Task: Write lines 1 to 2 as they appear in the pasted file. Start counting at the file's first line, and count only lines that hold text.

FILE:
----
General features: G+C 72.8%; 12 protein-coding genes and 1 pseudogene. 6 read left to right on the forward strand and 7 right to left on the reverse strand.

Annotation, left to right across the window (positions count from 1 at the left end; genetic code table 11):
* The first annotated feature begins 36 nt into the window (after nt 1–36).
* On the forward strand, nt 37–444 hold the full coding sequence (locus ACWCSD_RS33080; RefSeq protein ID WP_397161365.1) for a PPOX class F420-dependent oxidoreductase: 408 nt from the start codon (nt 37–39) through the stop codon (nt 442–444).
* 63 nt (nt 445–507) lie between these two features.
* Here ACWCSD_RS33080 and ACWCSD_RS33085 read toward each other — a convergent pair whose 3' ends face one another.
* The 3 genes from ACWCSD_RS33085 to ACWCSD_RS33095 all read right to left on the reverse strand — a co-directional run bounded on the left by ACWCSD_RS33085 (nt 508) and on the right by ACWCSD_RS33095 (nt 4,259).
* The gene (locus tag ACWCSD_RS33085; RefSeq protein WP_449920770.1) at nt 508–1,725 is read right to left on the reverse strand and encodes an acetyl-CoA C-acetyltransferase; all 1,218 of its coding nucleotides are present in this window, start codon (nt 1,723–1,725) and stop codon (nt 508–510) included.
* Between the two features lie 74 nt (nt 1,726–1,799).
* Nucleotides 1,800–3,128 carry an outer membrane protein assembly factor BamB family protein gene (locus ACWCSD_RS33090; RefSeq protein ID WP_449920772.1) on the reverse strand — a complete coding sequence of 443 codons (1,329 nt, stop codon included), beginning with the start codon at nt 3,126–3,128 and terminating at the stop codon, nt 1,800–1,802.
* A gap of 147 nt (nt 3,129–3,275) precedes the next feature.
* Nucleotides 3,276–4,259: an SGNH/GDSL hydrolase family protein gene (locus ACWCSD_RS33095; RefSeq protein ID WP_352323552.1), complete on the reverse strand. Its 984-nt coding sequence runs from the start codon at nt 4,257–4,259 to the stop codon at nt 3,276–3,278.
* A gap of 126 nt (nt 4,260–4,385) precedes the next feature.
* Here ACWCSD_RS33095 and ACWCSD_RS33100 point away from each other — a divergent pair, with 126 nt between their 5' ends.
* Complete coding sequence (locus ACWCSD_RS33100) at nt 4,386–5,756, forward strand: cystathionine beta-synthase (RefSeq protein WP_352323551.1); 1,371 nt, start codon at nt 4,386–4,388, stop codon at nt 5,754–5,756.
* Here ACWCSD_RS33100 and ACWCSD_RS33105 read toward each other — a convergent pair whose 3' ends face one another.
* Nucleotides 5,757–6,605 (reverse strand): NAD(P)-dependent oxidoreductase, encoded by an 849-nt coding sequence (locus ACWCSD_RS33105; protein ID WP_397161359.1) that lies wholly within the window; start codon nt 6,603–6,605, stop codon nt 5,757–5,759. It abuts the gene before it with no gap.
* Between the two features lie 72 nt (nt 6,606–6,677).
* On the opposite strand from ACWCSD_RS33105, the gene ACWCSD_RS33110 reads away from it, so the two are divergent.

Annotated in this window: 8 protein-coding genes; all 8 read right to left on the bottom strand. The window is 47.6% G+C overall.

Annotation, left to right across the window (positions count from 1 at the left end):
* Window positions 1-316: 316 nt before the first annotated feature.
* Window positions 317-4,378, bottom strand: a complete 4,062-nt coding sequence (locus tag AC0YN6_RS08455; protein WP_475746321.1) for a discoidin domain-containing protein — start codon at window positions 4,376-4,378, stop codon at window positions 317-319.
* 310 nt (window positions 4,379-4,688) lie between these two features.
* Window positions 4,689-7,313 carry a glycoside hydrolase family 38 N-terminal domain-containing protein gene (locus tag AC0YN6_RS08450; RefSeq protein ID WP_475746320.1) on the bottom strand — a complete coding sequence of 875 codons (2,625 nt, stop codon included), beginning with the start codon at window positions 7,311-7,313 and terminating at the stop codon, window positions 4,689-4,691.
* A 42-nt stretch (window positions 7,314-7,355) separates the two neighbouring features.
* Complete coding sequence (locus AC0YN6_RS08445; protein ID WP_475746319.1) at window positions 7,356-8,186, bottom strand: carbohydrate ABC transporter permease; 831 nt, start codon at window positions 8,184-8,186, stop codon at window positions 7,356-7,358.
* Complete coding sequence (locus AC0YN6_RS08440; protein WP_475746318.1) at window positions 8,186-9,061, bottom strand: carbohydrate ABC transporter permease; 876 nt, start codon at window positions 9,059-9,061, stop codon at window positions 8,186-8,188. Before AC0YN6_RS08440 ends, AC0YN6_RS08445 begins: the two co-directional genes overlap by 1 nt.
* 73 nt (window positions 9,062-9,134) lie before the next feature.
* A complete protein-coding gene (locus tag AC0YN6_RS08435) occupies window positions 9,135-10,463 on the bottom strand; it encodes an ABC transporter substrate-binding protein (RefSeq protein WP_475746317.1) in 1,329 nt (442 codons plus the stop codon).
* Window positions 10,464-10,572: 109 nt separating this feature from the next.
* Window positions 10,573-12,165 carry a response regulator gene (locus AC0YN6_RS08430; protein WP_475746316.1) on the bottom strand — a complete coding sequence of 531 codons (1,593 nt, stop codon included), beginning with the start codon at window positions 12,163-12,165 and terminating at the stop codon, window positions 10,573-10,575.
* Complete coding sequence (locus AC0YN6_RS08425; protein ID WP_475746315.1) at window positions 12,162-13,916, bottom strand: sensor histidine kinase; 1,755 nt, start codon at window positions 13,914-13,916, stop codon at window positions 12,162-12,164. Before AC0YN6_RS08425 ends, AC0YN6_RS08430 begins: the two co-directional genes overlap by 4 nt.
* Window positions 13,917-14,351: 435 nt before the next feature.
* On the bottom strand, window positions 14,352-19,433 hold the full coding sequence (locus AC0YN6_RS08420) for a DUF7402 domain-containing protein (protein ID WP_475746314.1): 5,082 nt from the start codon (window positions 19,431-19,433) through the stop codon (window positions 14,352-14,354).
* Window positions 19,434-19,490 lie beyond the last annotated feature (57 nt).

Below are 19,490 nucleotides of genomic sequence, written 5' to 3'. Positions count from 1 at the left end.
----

General features: G+C 72.8%; 12 protein-coding genes and 1 pseudogene. 6 read left to right on the forward strand and 7 right to left on the reverse strand.

Annotation, left to right across the window (positions count from 1 at the left end; genetic code table 11):